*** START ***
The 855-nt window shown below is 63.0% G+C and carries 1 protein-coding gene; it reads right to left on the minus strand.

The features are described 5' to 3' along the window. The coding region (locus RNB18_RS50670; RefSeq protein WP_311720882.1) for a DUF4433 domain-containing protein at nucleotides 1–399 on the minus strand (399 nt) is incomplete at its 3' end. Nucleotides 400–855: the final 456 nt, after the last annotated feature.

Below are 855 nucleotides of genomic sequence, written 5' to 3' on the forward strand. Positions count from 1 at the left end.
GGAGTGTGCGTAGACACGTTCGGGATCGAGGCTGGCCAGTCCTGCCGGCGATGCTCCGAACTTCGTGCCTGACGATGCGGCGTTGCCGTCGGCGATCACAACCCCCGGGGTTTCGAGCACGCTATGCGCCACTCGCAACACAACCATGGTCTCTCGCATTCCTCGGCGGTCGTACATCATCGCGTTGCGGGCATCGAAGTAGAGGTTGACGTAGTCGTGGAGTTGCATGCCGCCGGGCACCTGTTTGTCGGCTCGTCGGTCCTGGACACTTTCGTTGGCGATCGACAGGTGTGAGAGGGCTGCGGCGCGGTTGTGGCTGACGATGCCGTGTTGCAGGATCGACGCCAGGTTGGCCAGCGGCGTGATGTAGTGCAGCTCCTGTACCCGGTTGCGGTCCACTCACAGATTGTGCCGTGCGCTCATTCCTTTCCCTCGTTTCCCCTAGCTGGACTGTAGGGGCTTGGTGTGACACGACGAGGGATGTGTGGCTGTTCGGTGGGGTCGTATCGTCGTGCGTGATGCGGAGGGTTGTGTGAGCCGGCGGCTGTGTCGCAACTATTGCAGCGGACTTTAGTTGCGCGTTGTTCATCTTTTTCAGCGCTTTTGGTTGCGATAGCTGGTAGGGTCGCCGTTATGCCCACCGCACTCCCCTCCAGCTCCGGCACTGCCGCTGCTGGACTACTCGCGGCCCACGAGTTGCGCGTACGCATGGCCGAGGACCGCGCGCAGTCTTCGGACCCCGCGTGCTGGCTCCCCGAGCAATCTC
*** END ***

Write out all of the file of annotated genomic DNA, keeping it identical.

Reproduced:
The 855-nt window shown below is 63.0% G+C and carries 1 protein-coding gene; it reads right to left on the minus strand.

The features are described 5' to 3' along the window. The coding region (locus RNB18_RS50670; RefSeq protein WP_311720882.1) for a DUF4433 domain-containing protein at nucleotides 1–399 on the minus strand (399 nt) is incomplete at its 3' end. Nucleotides 400–855: the final 456 nt, after the last annotated feature.

Below are 855 nucleotides of genomic sequence, written 5' to 3' on the forward strand. Positions count from 1 at the left end.
GGAGTGTGCGTAGACACGTTCGGGATCGAGGCTGGCCAGTCCTGCCGGCGATGCTCCGAACTTCGTGCCTGACGATGCGGCGTTGCCGTCGGCGATCACAACCCCCGGGGTTTCGAGCACGCTATGCGCCACTCGCAACACAACCATGGTCTCTCGCATTCCTCGGCGGTCGTACATCATCGCGTTGCGGGCATCGAAGTAGAGGTTGACGTAGTCGTGGAGTTGCATGCCGCCGGGCACCTGTTTGTCGGCTCGTCGGTCCTGGACACTTTCGTTGGCGATCGACAGGTGTGAGAGGGCTGCGGCGCGGTTGTGGCTGACGATGCCGTGTTGCAGGATCGACGCCAGGTTGGCCAGCGGCGTGATGTAGTGCAGCTCCTGTACCCGGTTGCGGTCCACTCACAGATTGTGCCGTGCGCTCATTCCTTTCCCTCGTTTCCCCTAGCTGGACTGTAGGGGCTTGGTGTGACACGACGAGGGATGTGTGGCTGTTCGGTGGGGTCGTATCGTCGTGCGTGATGCGGAGGGTTGTGTGAGCCGGCGGCTGTGTCGCAACTATTGCAGCGGACTTTAGTTGCGCGTTGTTCATCTTTTTCAGCGCTTTTGGTTGCGATAGCTGGTAGGGTCGCCGTTATGCCCACCGCACTCCCCTCCAGCTCCGGCACTGCCGCTGCTGGACTACTCGCGGCCCACGAGTTGCGCGTACGCATGGCCGAGGACCGCGCGCAGTCTTCGGACCCCGCGTGCTGGCTCCCCGAGCAATCTC